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Thomas Ashton Institute

Reducing Risks to Personnel during Integrity Management Interventions on Offshore Wind Energy Facilities

19 December 2019

There are opportunities to reduce the level of human intervention when undertaking integrity management activities, such as inspection, as part of the assurance processes for offshore wind turbines. Reducing direct human involvement reduces the chances of workplace accident.

The size and location of offshore wind energy facilities introduces a high level of risk to personnel during activities such as inspection, from not only accessing the facility by boat or helicopter, but then reaching remote areas of the structure itself, such as nacelles or blade tips. The benefits in terms of improving health and safety outcomes through remote or automated processes are obvious, but any reduction in risk to workplace incidents needs to occur without a reduction in reliability of the facility. There needs to be a clear demonstration and understanding that the methods being deployed can find, identify and monitor all potential failure mechanisms with a high probability of detection, and that the reliability of the facilities using these methods can be demonstrated.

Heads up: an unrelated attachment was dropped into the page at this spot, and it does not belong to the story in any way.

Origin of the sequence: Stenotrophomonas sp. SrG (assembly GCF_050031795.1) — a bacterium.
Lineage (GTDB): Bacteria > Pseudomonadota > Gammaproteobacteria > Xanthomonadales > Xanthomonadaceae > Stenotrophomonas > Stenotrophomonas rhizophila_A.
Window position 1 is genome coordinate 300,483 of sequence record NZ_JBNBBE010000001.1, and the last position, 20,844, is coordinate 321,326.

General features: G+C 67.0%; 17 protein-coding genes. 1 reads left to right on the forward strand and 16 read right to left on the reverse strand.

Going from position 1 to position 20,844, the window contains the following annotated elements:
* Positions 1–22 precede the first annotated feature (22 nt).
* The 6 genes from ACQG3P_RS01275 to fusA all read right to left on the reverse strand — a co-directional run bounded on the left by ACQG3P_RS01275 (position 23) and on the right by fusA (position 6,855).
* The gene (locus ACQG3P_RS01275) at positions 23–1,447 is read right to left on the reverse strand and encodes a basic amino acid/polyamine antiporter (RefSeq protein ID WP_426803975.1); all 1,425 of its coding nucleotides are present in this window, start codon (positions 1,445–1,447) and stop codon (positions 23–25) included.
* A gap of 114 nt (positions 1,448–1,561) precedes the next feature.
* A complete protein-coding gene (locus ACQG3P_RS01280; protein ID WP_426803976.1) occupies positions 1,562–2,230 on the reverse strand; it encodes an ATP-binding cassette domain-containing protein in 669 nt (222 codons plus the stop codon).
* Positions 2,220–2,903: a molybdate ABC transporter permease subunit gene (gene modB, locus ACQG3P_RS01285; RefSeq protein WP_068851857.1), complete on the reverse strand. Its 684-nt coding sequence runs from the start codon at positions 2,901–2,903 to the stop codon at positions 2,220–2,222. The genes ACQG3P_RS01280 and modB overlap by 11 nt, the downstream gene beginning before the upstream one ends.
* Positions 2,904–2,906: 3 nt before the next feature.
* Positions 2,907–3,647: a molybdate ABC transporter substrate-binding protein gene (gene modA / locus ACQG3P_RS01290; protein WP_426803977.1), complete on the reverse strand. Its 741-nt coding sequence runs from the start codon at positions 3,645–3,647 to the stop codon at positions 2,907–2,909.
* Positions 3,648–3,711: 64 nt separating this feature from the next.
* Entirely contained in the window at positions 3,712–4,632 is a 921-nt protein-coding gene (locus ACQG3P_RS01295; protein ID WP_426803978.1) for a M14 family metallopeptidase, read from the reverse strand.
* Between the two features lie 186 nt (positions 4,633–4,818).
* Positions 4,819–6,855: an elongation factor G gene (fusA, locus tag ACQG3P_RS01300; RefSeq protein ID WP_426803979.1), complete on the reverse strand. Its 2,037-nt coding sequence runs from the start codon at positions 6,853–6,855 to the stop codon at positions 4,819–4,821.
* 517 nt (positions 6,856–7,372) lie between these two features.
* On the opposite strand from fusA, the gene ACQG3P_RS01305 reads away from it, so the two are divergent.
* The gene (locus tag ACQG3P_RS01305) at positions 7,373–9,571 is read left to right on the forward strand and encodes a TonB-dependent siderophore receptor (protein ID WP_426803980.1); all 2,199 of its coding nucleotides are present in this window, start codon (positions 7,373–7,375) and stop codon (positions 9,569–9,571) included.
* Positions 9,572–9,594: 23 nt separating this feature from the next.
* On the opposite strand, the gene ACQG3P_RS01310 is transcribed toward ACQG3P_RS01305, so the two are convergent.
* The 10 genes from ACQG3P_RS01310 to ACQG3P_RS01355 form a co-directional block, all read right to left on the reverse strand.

People discussing wind energy

The purpose of the meeting was to bring together experts in the areas of remote inspection, reliability and health and safety to:

  1. Understand where high risks to personnel occur during IM activities on offshore wind turbines, with a perspective from industry and the HSE.
  2. Establish the current state of deployment of technologies and ongoing research in this area, which will include the capabilities of the assembled experts.
  3. Develop outline technical proposal that would generate evidence to demonstrate that the remote or automated processes provide a level of reliability that is at least that of the manual processes.

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